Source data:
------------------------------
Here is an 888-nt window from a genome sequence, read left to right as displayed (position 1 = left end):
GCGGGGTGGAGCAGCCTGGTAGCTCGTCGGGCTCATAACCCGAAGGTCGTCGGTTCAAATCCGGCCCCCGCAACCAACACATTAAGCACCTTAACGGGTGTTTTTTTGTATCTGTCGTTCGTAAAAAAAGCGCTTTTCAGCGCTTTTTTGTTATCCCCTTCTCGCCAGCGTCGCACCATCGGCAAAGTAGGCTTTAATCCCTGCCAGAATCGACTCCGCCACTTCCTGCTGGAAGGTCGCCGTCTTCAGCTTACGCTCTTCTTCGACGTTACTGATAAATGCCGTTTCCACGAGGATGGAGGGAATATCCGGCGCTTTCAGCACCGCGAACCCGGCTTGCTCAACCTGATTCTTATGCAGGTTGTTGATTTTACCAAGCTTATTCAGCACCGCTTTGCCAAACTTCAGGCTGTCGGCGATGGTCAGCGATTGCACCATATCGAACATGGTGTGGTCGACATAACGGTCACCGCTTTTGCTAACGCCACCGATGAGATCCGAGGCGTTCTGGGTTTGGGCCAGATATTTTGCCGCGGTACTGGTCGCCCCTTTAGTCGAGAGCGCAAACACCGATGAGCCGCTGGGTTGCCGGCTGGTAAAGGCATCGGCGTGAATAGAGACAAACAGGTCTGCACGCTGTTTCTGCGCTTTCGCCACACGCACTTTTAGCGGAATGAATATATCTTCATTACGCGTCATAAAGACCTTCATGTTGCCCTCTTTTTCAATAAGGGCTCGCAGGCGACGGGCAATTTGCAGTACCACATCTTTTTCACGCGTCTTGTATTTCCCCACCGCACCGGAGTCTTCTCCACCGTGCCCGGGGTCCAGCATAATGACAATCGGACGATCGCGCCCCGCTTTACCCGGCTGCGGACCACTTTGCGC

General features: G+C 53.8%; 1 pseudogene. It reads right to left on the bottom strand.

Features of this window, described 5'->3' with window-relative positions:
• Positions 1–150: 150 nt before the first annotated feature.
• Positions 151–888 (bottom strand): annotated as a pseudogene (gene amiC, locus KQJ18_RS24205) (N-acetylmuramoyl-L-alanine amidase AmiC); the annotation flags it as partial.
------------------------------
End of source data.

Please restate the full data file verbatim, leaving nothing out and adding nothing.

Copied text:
Here is an 888-nt window from a genome sequence, read left to right as displayed (position 1 = left end):
GCGGGGTGGAGCAGCCTGGTAGCTCGTCGGGCTCATAACCCGAAGGTCGTCGGTTCAAATCCGGCCCCCGCAACCAACACATTAAGCACCTTAACGGGTGTTTTTTTGTATCTGTCGTTCGTAAAAAAAGCGCTTTTCAGCGCTTTTTTGTTATCCCCTTCTCGCCAGCGTCGCACCATCGGCAAAGTAGGCTTTAATCCCTGCCAGAATCGACTCCGCCACTTCCTGCTGGAAGGTCGCCGTCTTCAGCTTACGCTCTTCTTCGACGTTACTGATAAATGCCGTTTCCACGAGGATGGAGGGAATATCCGGCGCTTTCAGCACCGCGAACCCGGCTTGCTCAACCTGATTCTTATGCAGGTTGTTGATTTTACCAAGCTTATTCAGCACCGCTTTGCCAAACTTCAGGCTGTCGGCGATGGTCAGCGATTGCACCATATCGAACATGGTGTGGTCGACATAACGGTCACCGCTTTTGCTAACGCCACCGATGAGATCCGAGGCGTTCTGGGTTTGGGCCAGATATTTTGCCGCGGTACTGGTCGCCCCTTTAGTCGAGAGCGCAAACACCGATGAGCCGCTGGGTTGCCGGCTGGTAAAGGCATCGGCGTGAATAGAGACAAACAGGTCTGCACGCTGTTTCTGCGCTTTCGCCACACGCACTTTTAGCGGAATGAATATATCTTCATTACGCGTCATAAAGACCTTCATGTTGCCCTCTTTTTCAATAAGGGCTCGCAGGCGACGGGCAATTTGCAGTACCACATCTTTTTCACGCGTCTTGTATTTCCCCACCGCACCGGAGTCTTCTCCACCGTGCCCGGGGTCCAGCATAATGACAATCGGACGATCGCGCCCCGCTTTACCCGGCTGCGGACCACTTTGCGC

General features: G+C 53.8%; 1 pseudogene. It reads right to left on the bottom strand.

Features of this window, described 5'->3' with window-relative positions:
• Positions 1–150: 150 nt before the first annotated feature.
• Positions 151–888 (bottom strand): annotated as a pseudogene (gene amiC, locus KQJ18_RS24205) (N-acetylmuramoyl-L-alanine amidase AmiC); the annotation flags it as partial.